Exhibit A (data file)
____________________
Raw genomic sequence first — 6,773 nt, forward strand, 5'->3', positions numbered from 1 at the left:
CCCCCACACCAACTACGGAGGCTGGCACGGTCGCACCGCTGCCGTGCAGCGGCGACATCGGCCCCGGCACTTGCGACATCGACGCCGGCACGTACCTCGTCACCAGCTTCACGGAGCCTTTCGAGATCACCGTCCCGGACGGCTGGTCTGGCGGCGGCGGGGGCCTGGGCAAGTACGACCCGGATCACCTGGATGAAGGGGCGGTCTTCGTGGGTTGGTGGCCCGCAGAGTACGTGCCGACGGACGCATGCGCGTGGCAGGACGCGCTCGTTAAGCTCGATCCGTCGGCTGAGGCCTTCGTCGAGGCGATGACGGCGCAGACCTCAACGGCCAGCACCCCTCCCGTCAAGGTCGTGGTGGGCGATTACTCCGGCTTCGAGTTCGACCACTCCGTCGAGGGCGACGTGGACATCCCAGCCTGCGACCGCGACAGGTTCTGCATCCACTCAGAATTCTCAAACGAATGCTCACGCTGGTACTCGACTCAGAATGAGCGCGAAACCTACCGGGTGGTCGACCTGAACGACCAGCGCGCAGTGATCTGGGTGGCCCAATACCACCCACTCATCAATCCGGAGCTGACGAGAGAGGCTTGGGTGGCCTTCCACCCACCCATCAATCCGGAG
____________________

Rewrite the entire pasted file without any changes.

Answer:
Raw genomic sequence first — 6,773 nt, forward strand, 5'->3', positions numbered from 1 at the left:
CCCCCACACCAACTACGGAGGCTGGCACGGTCGCACCGCTGCCGTGCAGCGGCGACATCGGCCCCGGCACTTGCGACATCGACGCCGGCACGTACCTCGTCACCAGCTTCACGGAGCCTTTCGAGATCACCGTCCCGGACGGCTGGTCTGGCGGCGGCGGGGGCCTGGGCAAGTACGACCCGGATCACCTGGATGAAGGGGCGGTCTTCGTGGGTTGGTGGCCCGCAGAGTACGTGCCGACGGACGCATGCGCGTGGCAGGACGCGCTCGTTAAGCTCGATCCGTCGGCTGAGGCCTTCGTCGAGGCGATGACGGCGCAGACCTCAACGGCCAGCACCCCTCCCGTCAAGGTCGTGGTGGGCGATTACTCCGGCTTCGAGTTCGACCACTCCGTCGAGGGCGACGTGGACATCCCAGCCTGCGACCGCGACAGGTTCTGCATCCACTCAGAATTCTCAAACGAATGCTCACGCTGGTACTCGACTCAGAATGAGCGCGAAACCTACCGGGTGGTCGACCTGAACGACCAGCGCGCAGTGATCTGGGTGGCCCAATACCACCCACTCATCAATCCGGAGCTGACGAGAGAGGCTTGGGTGGCCTTCCACCCACCCATCAATCCGGAG